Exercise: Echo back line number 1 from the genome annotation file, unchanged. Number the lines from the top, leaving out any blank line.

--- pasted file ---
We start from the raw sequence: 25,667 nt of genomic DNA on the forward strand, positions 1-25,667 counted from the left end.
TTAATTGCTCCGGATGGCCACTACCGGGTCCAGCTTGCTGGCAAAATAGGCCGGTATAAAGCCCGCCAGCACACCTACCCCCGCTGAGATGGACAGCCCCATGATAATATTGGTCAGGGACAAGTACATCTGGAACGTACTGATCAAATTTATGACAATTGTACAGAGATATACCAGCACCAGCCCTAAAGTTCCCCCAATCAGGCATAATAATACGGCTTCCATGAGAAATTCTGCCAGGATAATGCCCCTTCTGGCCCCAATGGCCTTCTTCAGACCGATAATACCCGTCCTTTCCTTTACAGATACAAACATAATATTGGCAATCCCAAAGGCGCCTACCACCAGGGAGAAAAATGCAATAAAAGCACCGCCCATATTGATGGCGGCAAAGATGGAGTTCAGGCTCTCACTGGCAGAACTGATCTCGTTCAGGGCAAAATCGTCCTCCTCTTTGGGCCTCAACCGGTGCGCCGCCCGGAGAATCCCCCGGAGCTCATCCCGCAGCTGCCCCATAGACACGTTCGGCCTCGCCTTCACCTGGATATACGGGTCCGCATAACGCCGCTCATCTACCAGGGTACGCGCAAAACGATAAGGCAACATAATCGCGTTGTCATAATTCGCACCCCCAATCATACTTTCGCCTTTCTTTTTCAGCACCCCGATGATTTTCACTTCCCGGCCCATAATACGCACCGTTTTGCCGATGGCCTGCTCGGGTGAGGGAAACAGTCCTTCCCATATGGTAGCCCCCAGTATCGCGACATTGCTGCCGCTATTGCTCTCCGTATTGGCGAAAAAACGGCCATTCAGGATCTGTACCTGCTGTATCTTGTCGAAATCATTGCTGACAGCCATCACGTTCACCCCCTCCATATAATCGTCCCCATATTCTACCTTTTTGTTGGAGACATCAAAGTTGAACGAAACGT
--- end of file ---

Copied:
We start from the raw sequence: 25,667 nt of genomic DNA on the forward strand, positions 1-25,667 counted from the left end.